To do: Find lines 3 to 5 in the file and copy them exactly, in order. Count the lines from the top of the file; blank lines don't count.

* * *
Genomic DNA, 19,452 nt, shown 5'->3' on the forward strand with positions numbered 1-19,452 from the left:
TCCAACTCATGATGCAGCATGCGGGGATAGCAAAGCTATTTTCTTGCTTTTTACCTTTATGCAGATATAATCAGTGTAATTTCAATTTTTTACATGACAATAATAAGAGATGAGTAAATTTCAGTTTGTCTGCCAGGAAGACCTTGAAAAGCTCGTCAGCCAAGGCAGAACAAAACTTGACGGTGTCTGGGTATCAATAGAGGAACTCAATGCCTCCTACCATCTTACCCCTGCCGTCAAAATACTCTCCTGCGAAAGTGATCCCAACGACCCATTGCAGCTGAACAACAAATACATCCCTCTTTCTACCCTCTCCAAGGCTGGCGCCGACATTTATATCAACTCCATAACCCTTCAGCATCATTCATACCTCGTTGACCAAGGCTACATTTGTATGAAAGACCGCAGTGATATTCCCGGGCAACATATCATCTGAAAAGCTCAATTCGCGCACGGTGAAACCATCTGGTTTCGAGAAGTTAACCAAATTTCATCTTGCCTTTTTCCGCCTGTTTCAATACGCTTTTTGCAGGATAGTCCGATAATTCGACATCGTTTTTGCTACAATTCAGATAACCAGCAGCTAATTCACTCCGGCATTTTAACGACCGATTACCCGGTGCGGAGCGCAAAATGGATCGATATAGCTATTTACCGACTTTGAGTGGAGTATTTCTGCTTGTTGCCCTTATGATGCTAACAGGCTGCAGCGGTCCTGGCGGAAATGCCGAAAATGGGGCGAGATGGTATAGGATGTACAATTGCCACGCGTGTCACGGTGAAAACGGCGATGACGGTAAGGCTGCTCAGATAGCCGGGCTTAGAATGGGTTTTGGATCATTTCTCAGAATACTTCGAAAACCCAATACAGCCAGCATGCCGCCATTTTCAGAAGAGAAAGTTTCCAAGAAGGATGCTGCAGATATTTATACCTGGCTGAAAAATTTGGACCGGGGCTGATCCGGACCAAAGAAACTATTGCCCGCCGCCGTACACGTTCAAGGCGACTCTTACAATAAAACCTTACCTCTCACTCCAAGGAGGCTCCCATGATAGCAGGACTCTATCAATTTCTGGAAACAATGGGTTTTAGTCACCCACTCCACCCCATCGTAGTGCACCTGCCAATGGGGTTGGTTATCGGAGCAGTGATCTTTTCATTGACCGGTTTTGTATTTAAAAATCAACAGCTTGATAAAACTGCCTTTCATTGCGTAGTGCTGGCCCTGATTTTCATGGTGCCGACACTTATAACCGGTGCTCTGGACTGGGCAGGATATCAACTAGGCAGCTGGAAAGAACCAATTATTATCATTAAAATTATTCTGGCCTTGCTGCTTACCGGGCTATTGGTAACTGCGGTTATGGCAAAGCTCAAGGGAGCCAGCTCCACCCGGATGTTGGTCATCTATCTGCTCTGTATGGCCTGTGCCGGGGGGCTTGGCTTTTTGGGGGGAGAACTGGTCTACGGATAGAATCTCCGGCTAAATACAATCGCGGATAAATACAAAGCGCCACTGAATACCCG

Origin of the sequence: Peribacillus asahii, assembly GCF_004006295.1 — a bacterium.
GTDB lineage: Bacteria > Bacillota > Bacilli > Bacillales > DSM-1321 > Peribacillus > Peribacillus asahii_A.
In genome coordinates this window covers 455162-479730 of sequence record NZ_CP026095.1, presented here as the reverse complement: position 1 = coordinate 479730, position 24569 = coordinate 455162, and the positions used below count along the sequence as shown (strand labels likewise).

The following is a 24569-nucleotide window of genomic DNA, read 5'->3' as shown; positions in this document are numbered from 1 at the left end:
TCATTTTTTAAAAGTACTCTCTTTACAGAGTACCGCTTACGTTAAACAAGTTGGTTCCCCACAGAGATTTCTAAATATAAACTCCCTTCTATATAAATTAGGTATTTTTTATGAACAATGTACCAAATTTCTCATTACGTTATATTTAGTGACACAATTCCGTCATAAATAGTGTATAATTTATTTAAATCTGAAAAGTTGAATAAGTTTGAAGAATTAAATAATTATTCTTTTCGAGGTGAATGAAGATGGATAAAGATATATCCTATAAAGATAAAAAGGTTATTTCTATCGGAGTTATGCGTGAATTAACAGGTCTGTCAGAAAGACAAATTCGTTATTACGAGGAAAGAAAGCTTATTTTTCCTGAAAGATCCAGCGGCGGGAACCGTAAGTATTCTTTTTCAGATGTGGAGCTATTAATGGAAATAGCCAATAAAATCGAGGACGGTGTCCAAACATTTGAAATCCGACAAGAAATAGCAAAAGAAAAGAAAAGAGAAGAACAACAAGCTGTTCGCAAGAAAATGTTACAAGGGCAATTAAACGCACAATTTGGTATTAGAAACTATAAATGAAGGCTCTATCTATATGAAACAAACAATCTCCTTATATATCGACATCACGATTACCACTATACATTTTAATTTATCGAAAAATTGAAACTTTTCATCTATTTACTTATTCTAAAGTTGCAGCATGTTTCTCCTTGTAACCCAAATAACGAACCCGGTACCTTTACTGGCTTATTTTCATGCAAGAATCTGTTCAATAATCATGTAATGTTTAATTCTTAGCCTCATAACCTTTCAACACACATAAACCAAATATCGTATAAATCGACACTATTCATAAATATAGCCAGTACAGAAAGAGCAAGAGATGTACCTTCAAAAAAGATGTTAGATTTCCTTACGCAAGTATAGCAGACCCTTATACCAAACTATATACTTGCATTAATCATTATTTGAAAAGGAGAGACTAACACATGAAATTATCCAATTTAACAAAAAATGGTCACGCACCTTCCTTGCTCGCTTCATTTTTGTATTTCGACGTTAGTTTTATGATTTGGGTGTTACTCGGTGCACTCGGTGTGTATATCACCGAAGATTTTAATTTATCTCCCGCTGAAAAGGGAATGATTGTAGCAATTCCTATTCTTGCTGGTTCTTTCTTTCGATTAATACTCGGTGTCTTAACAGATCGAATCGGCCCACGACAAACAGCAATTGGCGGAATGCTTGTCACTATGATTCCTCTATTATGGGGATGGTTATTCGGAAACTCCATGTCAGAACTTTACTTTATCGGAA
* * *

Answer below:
Origin of the sequence: Peribacillus asahii, assembly GCF_004006295.1 — a bacterium.
GTDB lineage: Bacteria > Bacillota > Bacilli > Bacillales > DSM-1321 > Peribacillus > Peribacillus asahii_A.
In genome coordinates this window covers 455162-479730 of sequence record NZ_CP026095.1, presented here as the reverse complement: position 1 = coordinate 479730, position 24569 = coordinate 455162, and the positions used below count along the sequence as shown (strand labels likewise).